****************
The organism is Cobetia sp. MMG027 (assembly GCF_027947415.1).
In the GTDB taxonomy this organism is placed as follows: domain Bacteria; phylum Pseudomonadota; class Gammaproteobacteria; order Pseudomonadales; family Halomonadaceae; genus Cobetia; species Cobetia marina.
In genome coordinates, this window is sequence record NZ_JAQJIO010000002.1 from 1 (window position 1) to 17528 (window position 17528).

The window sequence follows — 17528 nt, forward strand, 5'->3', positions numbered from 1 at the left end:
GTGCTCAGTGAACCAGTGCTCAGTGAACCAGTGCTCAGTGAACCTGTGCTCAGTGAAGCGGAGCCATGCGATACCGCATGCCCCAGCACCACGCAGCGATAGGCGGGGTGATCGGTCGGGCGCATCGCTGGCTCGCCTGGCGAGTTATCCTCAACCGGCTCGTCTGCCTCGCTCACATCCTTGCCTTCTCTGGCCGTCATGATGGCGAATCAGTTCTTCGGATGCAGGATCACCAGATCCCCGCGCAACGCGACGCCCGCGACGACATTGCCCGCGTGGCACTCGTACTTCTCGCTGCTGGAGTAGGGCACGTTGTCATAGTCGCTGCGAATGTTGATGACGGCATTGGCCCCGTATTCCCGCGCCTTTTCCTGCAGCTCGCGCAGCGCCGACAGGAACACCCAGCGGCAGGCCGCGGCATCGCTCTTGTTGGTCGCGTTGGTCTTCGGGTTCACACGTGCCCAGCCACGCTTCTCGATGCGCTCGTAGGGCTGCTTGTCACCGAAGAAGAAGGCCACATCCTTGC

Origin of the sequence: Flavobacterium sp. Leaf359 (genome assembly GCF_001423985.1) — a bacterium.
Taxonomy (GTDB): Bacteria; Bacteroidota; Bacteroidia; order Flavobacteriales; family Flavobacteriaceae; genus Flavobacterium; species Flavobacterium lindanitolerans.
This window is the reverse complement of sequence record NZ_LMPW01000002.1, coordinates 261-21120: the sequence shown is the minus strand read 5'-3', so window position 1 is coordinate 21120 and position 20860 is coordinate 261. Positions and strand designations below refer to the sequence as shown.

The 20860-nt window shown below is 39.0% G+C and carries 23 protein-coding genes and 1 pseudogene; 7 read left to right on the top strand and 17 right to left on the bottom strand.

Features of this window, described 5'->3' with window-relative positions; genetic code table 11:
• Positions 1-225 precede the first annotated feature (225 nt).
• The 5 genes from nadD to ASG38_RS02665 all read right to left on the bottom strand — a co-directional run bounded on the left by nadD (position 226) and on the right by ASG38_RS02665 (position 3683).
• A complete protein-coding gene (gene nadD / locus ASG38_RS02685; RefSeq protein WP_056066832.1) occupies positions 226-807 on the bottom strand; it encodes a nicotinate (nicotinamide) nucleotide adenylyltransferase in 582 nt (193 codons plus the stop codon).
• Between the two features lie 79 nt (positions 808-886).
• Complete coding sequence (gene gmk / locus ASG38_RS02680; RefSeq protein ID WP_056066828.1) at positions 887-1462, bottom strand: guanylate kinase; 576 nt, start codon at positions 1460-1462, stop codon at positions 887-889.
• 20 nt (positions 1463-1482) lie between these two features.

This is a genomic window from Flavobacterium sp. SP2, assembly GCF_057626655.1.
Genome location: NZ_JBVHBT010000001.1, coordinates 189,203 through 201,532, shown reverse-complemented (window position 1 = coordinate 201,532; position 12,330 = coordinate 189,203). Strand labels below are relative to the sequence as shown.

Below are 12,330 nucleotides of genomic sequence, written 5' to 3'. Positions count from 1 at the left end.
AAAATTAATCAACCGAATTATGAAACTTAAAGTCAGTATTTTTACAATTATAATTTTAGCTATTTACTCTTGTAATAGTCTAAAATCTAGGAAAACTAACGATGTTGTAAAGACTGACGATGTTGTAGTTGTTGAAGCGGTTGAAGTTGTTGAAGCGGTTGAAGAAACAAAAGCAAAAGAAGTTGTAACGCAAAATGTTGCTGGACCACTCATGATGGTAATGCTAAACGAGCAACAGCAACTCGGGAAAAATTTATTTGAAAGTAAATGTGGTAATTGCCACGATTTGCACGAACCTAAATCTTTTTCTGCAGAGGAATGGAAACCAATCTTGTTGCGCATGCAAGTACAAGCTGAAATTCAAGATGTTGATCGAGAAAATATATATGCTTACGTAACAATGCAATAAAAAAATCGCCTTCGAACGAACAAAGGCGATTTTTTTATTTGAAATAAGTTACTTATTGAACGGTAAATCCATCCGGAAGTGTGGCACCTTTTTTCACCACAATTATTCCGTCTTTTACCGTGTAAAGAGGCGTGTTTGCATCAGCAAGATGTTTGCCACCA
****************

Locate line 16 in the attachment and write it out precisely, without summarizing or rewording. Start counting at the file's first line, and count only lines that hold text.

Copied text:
• 20 nt (positions 1463-1482) lie between these two features.